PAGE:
Over the past 20 years, baton use by law enforcement officers has taken a back seat to other less-lethal tools, such as the use of deterrent sprays and electronic control devices.
This decline in baton popularity is the result of the assumption that these other low and intermediate use-of-force options would generate less controversy and subsequently, less litigation than baton use did. This is no longer the case, despite the fact that the Rodney King incident and other similar use-of-force scenarios captured on video continue to haunt the law enforcement community. Of course, the ever-expanding use of inexpensive and easy-to-carry video cameras (including today’s cell phones and dashboard cameras) only perpetuates the stigma and negative perception of batons as being used tools for punishment, rather than self defense or subject control in the minds of the general population.
While there have been significant advancements in baton technology, baton training has remained primarily the same, even with the lighter and more versatile expandable batons widely available today.
Unfortunately, even with lighter batons, most baton training is still based on the belief that officers will instinctively use their baton in a club-like manner, and therefore the misconception continues that baton training should be based on club-like swings, with the only difference being that the lighter batons are swung more often in a shorter period of time.
More martial arts-oriented instructors lean heavily on kali or escrima type swings that were effective for martial artists who lived hundreds of years ago, and who were certainly not subject to the use-of-force restrictions placed on modern day officers.
Rather than reduce the “image” of brutality, these types of martial arts unfortunately magnify that image, especially when excessively replayed on TV and the Internet. Imagine the Rodney King images with the amount of baton swings being multiplied by three times in those same seconds of edited video.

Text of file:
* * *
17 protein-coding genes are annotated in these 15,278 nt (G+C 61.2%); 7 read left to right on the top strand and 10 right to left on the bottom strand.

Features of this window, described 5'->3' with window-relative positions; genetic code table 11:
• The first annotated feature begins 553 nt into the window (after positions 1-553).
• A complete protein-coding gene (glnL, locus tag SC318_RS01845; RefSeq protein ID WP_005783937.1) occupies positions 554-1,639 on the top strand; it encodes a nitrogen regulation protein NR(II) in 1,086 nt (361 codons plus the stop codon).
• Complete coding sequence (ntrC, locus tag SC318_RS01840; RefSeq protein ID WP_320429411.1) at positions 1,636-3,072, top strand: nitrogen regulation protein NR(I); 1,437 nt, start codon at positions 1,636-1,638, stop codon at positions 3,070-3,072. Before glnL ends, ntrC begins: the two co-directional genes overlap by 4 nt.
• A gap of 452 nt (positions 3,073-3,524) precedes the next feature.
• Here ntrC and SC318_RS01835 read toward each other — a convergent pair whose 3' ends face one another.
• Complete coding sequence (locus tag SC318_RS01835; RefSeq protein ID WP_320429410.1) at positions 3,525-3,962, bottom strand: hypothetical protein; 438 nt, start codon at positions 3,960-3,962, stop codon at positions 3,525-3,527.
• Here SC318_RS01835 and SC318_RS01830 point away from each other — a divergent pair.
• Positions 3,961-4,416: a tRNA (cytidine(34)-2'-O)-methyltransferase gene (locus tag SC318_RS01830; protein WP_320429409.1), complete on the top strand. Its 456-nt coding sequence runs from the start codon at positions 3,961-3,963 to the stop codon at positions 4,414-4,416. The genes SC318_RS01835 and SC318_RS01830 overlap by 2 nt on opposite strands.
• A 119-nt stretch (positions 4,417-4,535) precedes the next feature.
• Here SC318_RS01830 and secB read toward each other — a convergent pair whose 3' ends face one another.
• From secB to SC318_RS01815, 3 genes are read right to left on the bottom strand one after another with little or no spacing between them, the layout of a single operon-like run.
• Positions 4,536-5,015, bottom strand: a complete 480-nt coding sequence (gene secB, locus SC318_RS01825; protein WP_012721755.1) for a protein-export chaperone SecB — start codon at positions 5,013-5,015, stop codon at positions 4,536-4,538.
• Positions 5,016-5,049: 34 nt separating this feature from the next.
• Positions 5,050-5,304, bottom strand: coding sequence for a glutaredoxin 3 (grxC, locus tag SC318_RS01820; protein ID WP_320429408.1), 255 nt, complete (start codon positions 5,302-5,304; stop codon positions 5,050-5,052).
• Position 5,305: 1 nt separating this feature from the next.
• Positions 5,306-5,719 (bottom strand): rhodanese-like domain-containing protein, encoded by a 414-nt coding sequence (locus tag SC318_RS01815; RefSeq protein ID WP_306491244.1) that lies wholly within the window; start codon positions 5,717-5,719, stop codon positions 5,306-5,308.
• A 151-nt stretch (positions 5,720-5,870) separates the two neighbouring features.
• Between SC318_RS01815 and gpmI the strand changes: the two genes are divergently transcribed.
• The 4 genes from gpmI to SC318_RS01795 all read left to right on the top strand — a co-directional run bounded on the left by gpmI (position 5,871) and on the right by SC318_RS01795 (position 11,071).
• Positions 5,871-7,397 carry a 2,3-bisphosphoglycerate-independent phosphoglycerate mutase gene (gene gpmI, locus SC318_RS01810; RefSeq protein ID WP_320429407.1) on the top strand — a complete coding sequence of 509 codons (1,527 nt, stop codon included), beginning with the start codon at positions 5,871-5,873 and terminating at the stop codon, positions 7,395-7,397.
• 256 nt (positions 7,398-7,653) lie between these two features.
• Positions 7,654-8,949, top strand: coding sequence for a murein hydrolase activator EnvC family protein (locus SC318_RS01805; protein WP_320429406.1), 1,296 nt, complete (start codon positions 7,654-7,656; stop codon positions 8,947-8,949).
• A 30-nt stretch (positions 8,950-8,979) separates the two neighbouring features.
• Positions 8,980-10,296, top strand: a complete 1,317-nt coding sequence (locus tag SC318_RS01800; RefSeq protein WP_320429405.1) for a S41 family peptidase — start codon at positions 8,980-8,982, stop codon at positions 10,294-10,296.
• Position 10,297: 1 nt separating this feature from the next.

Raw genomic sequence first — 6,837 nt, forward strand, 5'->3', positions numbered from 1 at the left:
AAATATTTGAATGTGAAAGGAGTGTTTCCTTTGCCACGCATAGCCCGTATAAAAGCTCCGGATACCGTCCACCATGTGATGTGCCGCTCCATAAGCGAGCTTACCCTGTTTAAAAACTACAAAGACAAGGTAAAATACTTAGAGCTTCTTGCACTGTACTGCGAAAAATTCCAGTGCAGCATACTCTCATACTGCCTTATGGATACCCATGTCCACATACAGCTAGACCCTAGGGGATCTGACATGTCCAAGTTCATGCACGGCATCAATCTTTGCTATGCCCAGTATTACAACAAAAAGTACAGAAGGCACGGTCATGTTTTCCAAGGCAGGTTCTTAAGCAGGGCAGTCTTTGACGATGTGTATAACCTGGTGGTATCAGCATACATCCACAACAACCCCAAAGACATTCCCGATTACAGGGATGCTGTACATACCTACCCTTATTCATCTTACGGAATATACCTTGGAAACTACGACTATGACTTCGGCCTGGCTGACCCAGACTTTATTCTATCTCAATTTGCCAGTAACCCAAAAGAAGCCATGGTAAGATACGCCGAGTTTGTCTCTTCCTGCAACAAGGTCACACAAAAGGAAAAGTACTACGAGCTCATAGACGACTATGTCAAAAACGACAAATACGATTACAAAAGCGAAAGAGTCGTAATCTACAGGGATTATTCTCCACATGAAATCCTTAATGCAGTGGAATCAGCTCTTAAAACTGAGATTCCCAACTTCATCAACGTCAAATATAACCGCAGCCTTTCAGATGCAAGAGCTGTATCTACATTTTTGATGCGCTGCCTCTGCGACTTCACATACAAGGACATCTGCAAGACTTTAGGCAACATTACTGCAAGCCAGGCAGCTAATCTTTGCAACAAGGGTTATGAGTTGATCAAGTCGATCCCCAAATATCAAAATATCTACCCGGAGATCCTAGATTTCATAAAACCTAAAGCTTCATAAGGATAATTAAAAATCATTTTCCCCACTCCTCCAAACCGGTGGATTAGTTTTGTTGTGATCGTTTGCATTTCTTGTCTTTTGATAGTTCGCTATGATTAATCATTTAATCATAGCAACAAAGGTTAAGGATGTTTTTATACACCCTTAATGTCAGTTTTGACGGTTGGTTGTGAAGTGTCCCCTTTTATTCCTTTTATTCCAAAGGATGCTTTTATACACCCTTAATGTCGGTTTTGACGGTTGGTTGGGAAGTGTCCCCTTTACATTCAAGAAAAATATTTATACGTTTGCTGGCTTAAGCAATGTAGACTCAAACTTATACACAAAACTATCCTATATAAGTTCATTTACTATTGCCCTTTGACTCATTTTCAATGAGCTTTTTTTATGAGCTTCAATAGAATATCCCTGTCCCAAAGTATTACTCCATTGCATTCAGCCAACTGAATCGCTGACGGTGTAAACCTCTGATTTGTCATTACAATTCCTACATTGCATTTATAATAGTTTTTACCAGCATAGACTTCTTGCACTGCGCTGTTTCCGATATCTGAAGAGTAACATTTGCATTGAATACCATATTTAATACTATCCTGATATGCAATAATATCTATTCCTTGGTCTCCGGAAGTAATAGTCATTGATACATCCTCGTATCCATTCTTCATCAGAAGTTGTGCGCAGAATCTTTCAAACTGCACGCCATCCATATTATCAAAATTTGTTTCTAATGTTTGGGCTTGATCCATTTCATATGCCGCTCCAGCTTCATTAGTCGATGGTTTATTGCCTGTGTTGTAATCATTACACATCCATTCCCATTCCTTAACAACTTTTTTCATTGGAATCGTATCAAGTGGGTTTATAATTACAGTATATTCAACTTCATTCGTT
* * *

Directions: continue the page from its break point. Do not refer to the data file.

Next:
Most images we see of “perceived” brutality are actually the result of officers trying to make an ineffective technique work by simply repeating the technique over and over again. It is easy to imagine how this can be unfairly perceived as being acts of brutality by the untrained eye or those with a bias toward police.
In answer to this dilemma, a well-researched, litigation-resistant baton training system referred to as the High Efficiency, Low Profile (H.E.L.P.) Expandable Baton System has been developed.
The H.E.L.P. system is based on the concept that defensive-looking strikes can be more effective than offensive-looking strikes if the impact generated is based more on velocity than a combination of mass and leverage. At the same time, strikes that are defensive in both appearance and in fact minimize the perception that the officer is aiming to punish the offender.
Mass is most commonly related to the weight of the baton, the strength and size of the officer, plus the rotation of the shoulders and hips. Leverage is often dependent on the stance and stability of the officer swinging the baton. Velocity, or more specifically escape velocity, can be generated and enhanced through a process called springloading.
Springloading is a concept that was developed in Greece and China in the 4th century with a catapult-type weapon called a traction trebuchet. The principle is still employed today with crossbows, slingshots and even in drag racing when the driver holds down the brake pedal as the accelerator is pressed while waiting for the starting light. By holding back energy before it is released, the escape velocity increases dramatically, and impact is thereby increased at shorter distances.
Compare a train to a dragster: although a train will eventually reach a much higher velocity than a dragster, it would never win in a quarter-mile race.